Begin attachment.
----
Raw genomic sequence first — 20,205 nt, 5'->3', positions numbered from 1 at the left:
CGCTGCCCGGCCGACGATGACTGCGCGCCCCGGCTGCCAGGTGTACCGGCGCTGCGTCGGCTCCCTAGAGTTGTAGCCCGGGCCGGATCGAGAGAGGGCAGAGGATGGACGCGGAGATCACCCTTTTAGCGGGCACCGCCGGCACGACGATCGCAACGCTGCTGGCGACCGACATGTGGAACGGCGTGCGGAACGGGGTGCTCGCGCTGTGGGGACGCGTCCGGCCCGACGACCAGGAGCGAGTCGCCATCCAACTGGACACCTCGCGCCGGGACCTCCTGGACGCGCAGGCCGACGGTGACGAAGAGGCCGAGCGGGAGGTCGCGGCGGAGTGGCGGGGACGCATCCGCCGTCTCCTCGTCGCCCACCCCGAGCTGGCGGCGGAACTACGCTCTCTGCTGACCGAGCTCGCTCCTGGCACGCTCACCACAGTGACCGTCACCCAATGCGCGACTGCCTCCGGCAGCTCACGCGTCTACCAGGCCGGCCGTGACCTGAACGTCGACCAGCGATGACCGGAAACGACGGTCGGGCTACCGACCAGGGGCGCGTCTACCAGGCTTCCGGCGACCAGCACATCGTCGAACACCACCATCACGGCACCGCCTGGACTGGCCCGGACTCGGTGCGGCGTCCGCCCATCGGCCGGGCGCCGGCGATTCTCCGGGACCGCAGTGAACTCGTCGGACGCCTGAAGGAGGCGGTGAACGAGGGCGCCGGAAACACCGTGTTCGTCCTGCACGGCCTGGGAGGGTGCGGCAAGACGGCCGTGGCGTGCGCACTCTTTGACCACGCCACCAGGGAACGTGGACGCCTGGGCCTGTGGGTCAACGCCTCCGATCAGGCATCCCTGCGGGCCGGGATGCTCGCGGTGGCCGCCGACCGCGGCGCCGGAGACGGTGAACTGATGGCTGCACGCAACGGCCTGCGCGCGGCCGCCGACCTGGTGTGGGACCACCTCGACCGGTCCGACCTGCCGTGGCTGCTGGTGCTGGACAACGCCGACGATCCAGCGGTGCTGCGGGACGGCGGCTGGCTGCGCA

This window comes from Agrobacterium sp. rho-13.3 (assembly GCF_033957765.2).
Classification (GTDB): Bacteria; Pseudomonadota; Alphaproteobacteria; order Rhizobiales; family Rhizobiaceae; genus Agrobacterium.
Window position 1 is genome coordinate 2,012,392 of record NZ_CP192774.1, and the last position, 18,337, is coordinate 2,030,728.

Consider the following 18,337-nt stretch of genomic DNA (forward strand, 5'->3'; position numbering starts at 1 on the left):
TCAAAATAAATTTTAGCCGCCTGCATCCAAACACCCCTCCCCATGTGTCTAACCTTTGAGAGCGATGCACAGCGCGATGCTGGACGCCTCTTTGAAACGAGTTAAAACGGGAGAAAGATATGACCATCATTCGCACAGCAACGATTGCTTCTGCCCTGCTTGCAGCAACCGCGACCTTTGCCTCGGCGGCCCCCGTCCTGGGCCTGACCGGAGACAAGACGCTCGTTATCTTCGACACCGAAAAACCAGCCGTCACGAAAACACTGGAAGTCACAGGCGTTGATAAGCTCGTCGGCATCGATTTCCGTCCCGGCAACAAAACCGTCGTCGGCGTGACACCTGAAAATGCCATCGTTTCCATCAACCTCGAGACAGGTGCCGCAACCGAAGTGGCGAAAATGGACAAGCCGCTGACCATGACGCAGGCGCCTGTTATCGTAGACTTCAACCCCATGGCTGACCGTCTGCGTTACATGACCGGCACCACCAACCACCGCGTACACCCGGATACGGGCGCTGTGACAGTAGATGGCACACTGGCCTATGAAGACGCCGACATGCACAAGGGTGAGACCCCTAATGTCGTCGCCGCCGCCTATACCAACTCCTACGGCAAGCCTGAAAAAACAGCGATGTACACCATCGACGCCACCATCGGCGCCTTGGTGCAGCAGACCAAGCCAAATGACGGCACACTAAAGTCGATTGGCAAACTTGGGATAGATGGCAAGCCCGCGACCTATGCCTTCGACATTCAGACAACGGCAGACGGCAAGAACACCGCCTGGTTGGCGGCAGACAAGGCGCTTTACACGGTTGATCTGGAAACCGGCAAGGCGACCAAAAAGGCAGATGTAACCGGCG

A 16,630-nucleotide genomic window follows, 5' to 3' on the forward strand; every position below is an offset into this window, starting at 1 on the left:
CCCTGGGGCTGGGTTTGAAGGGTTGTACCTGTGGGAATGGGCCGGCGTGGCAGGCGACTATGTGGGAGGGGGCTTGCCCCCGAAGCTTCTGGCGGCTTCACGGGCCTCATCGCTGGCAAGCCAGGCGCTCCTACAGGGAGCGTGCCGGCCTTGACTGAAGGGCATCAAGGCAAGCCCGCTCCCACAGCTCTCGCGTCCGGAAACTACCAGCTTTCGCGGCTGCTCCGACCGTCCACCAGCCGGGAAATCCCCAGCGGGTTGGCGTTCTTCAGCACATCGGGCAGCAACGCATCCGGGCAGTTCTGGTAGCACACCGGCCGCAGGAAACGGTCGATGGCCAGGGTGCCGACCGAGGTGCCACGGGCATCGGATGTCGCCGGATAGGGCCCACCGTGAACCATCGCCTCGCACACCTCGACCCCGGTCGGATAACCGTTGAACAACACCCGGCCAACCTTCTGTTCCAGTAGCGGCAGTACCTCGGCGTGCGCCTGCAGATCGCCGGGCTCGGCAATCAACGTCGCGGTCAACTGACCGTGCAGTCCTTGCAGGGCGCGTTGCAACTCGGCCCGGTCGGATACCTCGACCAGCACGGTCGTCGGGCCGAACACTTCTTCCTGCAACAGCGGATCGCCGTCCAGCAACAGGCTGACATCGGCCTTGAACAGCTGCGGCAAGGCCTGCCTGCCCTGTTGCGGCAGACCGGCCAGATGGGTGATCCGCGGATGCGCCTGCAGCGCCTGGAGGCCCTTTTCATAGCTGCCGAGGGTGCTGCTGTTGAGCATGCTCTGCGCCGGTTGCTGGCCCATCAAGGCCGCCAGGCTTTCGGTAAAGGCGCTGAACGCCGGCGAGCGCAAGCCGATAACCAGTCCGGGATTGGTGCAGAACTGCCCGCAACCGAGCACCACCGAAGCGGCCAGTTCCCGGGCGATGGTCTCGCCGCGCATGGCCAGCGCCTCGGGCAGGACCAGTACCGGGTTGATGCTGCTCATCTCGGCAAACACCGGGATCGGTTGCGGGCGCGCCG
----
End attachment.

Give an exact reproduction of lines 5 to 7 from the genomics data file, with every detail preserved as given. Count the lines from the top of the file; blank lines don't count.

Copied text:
Window position 1 is genome coordinate 2,012,392 of record NZ_CP192774.1, and the last position, 18,337, is coordinate 2,030,728.

Consider the following 18,337-nt stretch of genomic DNA (forward strand, 5'->3'; position numbering starts at 1 on the left):
TCAAAATAAATTTTAGCCGCCTGCATCCAAACACCCCTCCCCATGTGTCTAACCTTTGAGAGCGATGCACAGCGCGATGCTGGACGCCTCTTTGAAACGAGTTAAAACGGGAGAAAGATATGACCATCATTCGCACAGCAACGATTGCTTCTGCCCTGCTTGCAGCAACCGCGACCTTTGCCTCGGCGGCCCCCGTCCTGGGCCTGACCGGAGACAAGACGCTCGTTATCTTCGACACCGAAAAACCAGCCGTCACGAAAACACTGGAAGTCACAGGCGTTGATAAGCTCGTCGGCATCGATTTCCGTCCCGGCAACAAAACCGTCGTCGGCGTGACACCTGAAAATGCCATCGTTTCCATCAACCTCGAGACAGGTGCCGCAACCGAAGTGGCGAAAATGGACAAGCCGCTGACCATGACGCAGGCGCCTGTTATCGTAGACTTCAACCCCATGGCTGACCGTCTGCGTTACATGACCGGCACCACCAACCACCGCGTACACCCGGATACGGGCGCTGTGACAGTAGATGGCACACTGGCCTATGAAGACGCCGACATGCACAAGGGTGAGACCCCTAATGTCGTCGCCGCCGCCTATACCAACTCCTACGGCAAGCCTGAAAAAACAGCGATGTACACCATCGACGCCACCATCGGCGCCTTGGTGCAGCAGACCAAGCCAAATGACGGCACACTAAAGTCGATTGGCAAACTTGGGATAGATGGCAAGCCCGCGACCTATGCCTTCGACATTCAGACAACGGCAGACGGCAAGAACACCGCCTGGTTGGCGGCAGACAAGGCGCTTTACACGGTTGATCTGGAAACCGGCAAGGCGACCAAAAAGGCAGATGTAACCGGCG